Timewatch: The Ten Pound Poms will be broadcast on Saturday, 2 February at 2010 GMT on BBC Two. The programme was made by Essential Viewing Group.
After World War II many Britons were sold the dream of a new life in Australia, seduced by a fare of just £10. Over one-and-half million went, but what became of the Ten Pound Poms?
For young newlyweds John and Sylvia Cannon "it seemed like an amazing adventure for the price".
John, now 68, worked as a sales clerk for a car company in London's East End and like most working class Britons, they could never have afforded the real cost of the voyage. At £120 it was nearly half of John's yearly wage.
Like many others they were seduced by government propaganda films in glorious technicolour, which sold the dream of a modern British way of life in the sun.
It was a chance to escape post-war rationing and a housing shortage. Australia was sold as a land of boundless opportunity. In the first year alone 400,000 Britons applied to migrate.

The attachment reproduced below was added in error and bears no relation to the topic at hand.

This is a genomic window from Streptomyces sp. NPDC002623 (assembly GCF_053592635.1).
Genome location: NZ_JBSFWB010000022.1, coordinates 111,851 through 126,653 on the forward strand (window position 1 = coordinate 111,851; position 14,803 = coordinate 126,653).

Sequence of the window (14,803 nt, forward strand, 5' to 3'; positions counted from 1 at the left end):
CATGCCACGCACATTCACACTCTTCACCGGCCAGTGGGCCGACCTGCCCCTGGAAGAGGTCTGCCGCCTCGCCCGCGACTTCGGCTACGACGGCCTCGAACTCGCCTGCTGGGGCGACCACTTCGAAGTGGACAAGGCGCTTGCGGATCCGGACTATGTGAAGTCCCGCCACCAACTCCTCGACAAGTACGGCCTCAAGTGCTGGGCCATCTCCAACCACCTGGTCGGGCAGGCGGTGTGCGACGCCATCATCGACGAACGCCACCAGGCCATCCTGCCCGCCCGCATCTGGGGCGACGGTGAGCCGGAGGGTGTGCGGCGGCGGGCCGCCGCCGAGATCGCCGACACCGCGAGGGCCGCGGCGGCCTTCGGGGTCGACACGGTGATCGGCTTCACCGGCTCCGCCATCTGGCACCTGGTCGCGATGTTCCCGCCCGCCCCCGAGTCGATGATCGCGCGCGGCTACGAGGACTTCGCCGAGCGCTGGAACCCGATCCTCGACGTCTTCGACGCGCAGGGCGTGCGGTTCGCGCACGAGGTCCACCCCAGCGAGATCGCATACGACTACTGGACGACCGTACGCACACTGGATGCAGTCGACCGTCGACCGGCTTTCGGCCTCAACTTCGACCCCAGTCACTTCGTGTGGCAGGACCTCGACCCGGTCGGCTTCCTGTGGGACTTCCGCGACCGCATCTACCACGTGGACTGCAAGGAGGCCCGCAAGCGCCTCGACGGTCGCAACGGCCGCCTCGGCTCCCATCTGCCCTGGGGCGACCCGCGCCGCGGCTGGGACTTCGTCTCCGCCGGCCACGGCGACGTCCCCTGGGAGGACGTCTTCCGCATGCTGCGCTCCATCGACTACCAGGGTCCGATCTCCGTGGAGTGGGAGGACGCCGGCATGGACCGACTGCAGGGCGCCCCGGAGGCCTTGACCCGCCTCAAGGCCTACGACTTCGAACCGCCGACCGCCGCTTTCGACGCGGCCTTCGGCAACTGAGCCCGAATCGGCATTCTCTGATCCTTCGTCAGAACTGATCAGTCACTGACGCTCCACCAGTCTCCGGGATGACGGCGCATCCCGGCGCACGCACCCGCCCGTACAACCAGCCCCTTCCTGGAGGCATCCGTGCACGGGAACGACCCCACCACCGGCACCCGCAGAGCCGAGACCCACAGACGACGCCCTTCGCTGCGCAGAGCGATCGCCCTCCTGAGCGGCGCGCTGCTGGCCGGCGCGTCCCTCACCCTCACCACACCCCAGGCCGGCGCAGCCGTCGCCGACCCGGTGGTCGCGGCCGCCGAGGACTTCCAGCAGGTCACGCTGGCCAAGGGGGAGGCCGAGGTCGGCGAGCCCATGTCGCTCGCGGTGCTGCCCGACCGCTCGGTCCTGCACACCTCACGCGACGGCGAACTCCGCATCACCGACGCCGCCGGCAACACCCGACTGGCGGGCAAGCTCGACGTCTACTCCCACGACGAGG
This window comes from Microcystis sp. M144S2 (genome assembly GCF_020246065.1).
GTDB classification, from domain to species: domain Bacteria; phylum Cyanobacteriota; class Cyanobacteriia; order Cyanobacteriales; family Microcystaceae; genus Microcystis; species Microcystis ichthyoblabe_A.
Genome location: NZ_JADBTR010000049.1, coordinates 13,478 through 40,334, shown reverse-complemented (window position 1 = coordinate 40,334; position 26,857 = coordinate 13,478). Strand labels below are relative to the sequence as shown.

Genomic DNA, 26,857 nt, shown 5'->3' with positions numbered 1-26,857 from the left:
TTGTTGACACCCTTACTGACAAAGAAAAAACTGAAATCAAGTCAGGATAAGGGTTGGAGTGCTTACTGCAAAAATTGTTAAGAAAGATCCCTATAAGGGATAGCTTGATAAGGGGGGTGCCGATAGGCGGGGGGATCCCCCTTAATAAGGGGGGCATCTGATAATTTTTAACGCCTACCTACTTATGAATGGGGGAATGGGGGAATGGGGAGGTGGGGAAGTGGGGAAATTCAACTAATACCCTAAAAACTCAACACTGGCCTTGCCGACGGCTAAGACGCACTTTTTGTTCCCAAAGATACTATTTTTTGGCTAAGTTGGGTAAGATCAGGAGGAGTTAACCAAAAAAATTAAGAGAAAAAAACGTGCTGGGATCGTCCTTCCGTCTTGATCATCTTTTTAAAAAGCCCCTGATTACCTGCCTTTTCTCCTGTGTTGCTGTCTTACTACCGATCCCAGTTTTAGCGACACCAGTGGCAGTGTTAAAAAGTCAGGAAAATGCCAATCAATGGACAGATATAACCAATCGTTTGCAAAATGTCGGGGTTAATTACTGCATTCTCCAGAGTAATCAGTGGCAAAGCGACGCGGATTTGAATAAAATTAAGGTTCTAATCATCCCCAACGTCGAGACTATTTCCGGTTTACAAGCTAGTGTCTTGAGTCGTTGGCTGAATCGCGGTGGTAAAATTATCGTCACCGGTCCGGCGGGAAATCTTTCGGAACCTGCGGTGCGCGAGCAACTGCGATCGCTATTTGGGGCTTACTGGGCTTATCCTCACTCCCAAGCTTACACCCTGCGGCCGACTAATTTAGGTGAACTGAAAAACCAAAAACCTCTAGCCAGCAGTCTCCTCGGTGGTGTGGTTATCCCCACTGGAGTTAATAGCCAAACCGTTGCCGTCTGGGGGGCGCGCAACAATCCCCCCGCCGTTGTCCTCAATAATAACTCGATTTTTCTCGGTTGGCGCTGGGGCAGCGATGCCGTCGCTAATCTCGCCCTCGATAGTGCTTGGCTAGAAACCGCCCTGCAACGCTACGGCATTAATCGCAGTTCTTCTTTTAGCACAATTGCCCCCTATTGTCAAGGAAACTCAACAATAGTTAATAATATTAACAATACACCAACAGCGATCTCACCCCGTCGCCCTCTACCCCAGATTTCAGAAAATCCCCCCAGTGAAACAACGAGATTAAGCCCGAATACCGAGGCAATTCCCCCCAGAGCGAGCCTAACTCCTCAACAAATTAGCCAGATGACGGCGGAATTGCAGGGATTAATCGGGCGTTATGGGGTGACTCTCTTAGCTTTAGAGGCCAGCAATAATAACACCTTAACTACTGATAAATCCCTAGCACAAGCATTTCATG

Australia desperately wanted white British stock to populate its shores and build its burgeoning post-war economy.
The racist law, known as The White Australia Policy, meant blacks or Asians need not apply. Britain was more than happy to oblige, helping to populate the Commonwealth with Britons.
Beginning in 1947, it was one of the largest planned mass migrations of the 20th Century. Some were transported in refitted troop ships.
But John and Sylvia, who left for Australia in 1961, were among the lucky ones and found themselves on one of the P&O liners equipped with swimming pools, luxury cabins and more food than they could possibly eat.
For more on this click on the following link...http://news.bbc.co.uk/1/hi/magazine/7217889.stm